a or generally says that all IPs listed in the DNS A record of the domain should be able to send emails for that domain. If the domain is not specified (a), then it is the domain for which the TXT DNS record lives.

ip4: means that IP is allowed to send emails for your domain. You can assign ranges as well. Likewise, there is an ip6 syntax. means that you should consider the SPF rules stored in the DNS entries of This is very useful if you use Google Apps / Gmail or send emails from another domain's SMTP server. Rules can be composed, so you can have explicit ips, a and includes in the same SPF entry.

There are also mx and ptr entries but I won't go into details.

Finally, you need to decide what to do when the rules don't match. That's where the all mechanism comes into play:

  • -all means that servers that do not pass the rules should be considered spammers
  • ~all means that servers that do not pass the rules should be considered spammers but we are not 100% sure so let them pass but be suspicious
  • ?all means that servers that do not pass the rules should be considered neutral (i.e. they may be legit or not)

If your list is exhaustive, use -all to lock things down. If people sending emails from your domain might use their own SMTP server, use ?all. ~all is for chickens ;)

You can get a formal description of all the options at

You can lookup the SPF entries for any domain by typing

nslookup -q=TXT

This is useful before you add an include clause.

A few concrete examples

My domain never sends any email: "v=spf1 -all".

I use Gmail / Google Apps to send emails from that domain: "v=spf1 -all".

I use Gmail and Red Hat's SMTP: "v=spf1 -all".

I use the server hosting and Red Hat's SMTP: "v=spf1 a -all" (this is a short hand for "v=spf1 -all"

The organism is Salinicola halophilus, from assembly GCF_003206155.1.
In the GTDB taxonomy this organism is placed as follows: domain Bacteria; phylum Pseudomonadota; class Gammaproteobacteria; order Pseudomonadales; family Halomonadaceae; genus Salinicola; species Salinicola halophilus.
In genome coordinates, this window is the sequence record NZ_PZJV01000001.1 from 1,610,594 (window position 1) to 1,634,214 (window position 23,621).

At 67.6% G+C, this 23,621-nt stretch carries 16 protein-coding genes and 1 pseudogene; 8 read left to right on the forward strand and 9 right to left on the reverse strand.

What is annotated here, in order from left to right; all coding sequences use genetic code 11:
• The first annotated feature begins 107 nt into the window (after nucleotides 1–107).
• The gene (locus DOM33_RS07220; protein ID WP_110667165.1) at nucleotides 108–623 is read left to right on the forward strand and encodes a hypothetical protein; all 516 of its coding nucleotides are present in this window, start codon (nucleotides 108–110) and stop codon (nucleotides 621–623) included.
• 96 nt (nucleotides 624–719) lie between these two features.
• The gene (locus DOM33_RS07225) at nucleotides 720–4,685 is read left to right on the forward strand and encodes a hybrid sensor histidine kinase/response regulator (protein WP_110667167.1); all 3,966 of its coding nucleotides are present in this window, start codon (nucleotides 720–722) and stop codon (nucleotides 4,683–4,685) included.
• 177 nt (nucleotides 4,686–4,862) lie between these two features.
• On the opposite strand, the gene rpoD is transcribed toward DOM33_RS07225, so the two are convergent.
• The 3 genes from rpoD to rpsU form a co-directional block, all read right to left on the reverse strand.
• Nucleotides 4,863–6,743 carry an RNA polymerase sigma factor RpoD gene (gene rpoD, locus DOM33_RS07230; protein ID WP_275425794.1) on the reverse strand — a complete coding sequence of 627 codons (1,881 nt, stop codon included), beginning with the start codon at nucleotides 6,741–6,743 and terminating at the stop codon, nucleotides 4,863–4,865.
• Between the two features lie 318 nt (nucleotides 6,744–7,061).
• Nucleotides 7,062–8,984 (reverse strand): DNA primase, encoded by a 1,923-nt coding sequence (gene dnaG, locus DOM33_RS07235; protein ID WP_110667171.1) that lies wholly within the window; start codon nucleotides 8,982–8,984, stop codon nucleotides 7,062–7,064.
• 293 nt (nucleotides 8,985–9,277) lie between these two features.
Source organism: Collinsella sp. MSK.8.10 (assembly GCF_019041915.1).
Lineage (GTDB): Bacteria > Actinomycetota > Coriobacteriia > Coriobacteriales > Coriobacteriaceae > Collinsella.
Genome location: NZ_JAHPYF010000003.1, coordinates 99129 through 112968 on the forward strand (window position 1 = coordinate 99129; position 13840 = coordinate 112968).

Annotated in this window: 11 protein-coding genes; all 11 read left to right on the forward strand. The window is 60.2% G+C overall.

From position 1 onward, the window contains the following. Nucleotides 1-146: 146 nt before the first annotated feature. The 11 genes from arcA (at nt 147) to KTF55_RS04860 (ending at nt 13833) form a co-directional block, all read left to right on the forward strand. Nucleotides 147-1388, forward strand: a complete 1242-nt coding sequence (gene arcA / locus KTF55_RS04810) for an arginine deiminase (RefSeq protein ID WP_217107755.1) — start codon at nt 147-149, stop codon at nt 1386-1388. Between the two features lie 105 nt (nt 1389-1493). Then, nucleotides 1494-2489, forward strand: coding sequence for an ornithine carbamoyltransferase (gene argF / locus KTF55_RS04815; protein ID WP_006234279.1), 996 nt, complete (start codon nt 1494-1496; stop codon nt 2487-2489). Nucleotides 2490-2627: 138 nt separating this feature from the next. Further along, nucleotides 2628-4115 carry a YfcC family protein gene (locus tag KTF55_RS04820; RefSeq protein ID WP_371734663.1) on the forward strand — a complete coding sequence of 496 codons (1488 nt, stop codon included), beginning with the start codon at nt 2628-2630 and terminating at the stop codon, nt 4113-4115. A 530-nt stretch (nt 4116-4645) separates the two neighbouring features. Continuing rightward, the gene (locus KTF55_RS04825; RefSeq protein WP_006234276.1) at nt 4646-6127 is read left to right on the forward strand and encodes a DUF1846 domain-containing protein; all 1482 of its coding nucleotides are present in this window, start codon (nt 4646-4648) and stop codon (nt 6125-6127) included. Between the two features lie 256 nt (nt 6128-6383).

People sending email as use various SMTP servers but for sure and it's corresponding IPv6 2001:db8::df4:cd23 and's SMTP servers: "v=spf1 ip4: ip6:2001:db8::df4:cd23 ?all"

A note on TXT DNS entry, to use (I think) the bind syntax, here is how it looks like

# let's say it's the DNS zone of
# some domain
@ 10800 IN A
# some subdomains
awesome 10800 IN CNAME
blog 10800 IN CNAME
# looks like these guys use Google Mail
@ 10800 IN MX 10
awesome 10800 IN MX 10

# Here is our subject
# you need one entry per domain and subdomain sending emails
@ 10800 IN TXT "v=spf1 a -all"
awesome 10800 IN TXT "v=spf1 a -all"
# blog never sends emails
blog 10800 IN TXT "v=spf1 -all"

Conclusion and a few recommendations

I prefer domain names over IPs so I use a or mx entries. As much as I can, I use include and delegate the list to the real guys.

Google and others use special subdomains like to host their SPF rules. This is useful to separate different ruleset but bind them together in your primary domain via an include rule. If you are one of them, you probably don't need my blog entry in the first place :)

Remember that servers now have IPv6 addresses and that Google and other have already IPv6 infrastructures in place. Don't forget them, I had some emails denied because I was missing it and my server communicated with Google from an IPv6.

My take out is simple: if you own a domain and send emails, add a SPF entry. It's relatively simple and the examples I gave you should get you a long way already.

PS: I am relatively new to this domain, feel free to correct me in the comments, if I made a mistake.

Name: Emmanuel Bernard
Bio tags: French, Open Source actor, Hibernate, (No)SQL, JCP, JBoss, Snowboard, Economy
Employer: JBoss by Red Hat
Resume: LinkedIn
Team blog:
Personal blog: No relation to
Microblog: Twitter, Google+
Geoloc: Paris, France